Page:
Global cassava coalition calls for support for cassava transformation in Africa
Ahead of the international conference on cassava, the Global Cassava Partnership for the 21st Century (GCP21) has called on policy makers, donors and the international community to support all efforts that will bring about cassava transformation in Africa.
The call stresses the importance of cassava which has become central to the food security of over 600 million people in the developing world, and the fourth most important crop after maize, wheat, and rice.
Dr Claude Fauquet, Director of GCP21, said “despite the key role cassava is playing in Africa’s food security, its productivity had remained low (about 9 t/ha), keeping the growers in the trap of poverty. In Asia, cassava productivity is more than 21 t/ ha—a situation that gives Asia competitive advantage in global cassava trade. Addressing the yield gap demands more funding for cassava research and development (R&D) from all stakeholders, if truly the world wants to help farmers towards ending hunger and poverty in Africa.”
Dr Fauquet said that the 11-15 June conference to be held in Cotonou with the theme: Cassava Transformation in Africa, is one of the ways GCP21 is contributing towards the transformation of the root crop.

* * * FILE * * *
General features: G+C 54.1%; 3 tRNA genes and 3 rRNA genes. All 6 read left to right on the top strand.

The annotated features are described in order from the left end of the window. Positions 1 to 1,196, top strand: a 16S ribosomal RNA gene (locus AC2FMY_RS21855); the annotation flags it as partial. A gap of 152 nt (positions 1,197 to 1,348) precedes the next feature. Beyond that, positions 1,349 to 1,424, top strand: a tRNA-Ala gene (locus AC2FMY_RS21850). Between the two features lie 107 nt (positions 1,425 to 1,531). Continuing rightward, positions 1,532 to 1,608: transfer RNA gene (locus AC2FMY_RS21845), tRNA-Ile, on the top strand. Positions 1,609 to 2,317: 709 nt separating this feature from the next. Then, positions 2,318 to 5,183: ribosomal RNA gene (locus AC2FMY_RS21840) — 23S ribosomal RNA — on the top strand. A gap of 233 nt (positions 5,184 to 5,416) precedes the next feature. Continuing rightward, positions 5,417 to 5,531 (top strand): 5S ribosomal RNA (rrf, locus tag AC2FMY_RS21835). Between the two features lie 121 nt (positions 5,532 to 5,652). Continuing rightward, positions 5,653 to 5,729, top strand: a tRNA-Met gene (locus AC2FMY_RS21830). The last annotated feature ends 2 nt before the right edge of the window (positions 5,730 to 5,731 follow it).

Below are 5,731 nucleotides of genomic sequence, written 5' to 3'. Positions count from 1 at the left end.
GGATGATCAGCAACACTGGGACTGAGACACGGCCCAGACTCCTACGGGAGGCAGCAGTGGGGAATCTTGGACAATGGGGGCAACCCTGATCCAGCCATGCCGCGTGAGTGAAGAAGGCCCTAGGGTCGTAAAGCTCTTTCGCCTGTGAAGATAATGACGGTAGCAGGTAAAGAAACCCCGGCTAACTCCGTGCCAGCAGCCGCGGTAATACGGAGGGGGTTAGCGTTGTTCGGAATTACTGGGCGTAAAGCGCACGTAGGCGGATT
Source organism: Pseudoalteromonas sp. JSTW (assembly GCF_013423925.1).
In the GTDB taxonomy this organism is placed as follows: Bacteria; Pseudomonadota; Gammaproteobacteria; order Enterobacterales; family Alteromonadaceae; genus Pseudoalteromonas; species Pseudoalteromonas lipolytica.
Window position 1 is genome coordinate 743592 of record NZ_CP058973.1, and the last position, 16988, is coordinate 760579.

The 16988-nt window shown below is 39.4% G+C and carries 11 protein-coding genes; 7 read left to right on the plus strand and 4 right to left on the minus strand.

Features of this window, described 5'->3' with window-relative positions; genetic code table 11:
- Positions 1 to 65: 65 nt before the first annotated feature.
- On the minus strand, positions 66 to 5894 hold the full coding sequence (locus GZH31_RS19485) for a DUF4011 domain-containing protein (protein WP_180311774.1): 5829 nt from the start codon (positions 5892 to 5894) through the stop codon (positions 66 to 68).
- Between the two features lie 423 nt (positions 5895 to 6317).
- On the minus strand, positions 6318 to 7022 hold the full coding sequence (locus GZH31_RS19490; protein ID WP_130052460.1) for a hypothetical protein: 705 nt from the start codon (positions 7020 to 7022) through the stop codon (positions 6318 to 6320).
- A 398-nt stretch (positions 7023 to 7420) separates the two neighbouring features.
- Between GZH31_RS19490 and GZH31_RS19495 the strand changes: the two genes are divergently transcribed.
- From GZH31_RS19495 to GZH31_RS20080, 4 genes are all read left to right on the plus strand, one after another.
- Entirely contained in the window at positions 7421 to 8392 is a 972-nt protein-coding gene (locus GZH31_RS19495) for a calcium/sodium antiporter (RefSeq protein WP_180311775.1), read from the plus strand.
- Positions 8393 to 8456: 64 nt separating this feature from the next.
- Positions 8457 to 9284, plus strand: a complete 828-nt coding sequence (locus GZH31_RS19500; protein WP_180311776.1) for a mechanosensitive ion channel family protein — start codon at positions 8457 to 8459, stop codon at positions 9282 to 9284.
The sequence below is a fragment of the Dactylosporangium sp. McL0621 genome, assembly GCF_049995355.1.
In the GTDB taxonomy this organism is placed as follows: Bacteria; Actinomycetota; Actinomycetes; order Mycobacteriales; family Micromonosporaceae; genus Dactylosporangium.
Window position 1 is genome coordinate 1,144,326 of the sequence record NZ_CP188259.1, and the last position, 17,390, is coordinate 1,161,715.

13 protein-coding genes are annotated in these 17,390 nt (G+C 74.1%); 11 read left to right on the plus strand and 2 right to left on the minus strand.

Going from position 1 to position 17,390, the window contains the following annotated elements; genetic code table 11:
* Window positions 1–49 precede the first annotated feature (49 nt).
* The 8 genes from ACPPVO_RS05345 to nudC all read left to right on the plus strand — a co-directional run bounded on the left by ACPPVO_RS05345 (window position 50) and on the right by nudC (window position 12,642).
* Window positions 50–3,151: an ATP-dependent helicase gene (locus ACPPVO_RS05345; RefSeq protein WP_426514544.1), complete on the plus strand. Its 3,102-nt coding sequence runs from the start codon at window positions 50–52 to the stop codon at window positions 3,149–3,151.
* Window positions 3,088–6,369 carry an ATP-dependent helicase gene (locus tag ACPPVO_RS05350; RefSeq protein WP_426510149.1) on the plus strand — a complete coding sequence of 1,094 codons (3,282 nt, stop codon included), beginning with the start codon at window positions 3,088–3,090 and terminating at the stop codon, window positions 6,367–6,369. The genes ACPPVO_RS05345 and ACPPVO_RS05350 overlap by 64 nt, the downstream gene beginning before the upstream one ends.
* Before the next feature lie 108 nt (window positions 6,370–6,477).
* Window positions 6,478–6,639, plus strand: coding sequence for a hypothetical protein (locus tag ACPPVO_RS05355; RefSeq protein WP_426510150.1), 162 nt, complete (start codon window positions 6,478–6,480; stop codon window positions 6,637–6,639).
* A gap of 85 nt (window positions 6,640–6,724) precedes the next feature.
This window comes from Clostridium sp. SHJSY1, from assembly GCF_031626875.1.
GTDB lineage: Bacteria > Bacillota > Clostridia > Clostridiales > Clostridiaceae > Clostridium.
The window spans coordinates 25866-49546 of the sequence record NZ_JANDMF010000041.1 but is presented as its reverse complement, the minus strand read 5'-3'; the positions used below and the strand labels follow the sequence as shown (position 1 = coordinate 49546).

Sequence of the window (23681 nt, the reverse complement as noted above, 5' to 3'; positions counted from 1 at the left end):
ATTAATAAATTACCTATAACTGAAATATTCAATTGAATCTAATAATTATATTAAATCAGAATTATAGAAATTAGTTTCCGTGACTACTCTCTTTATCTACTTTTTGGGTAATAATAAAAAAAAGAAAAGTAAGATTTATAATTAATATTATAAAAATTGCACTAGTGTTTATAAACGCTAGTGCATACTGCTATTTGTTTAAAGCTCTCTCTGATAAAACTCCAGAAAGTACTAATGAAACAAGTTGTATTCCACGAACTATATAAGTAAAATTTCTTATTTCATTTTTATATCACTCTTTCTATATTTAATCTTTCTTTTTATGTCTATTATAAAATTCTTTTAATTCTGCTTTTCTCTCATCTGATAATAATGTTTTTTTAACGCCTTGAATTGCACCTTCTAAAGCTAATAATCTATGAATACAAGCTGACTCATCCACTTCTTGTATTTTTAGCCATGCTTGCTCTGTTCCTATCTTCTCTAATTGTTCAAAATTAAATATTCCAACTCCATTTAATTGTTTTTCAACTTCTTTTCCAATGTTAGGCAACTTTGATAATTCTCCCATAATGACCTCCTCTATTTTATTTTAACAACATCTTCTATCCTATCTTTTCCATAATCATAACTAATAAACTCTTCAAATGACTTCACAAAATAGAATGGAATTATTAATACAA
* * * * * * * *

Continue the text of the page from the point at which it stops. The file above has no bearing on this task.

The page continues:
He called for participation of all stakeholders, emphasizing that the conference would provide a unique opportunity for donors, investors, and policy makers to see and access the latest innovations and discoveries in the cassava sector.
This year’s conference is being organized by GCP21, in collaboration with the International Center for Tropical Agriculture (CIAT), IITA, National Institute of Agricultural Research of Benin (INRAB), and Faculte des Sciences Agronomique – Universite Abomey-Calavi (FAS-AUC). Other supporting institutions include The Economic Community of West African States (ECOWAS), African Development Bank (AfDB); Forum for Agricultural Research in Africa (FARA), the West and Central African Council for Agricultural Research (WECARD), Bill & Melinda Gates Foundation, CGIAR Research Program on Roots, Tubers and Bananas (RTB), International Center for Agricultural Development (CIRAD), and the Institute for Research & Development (IRD).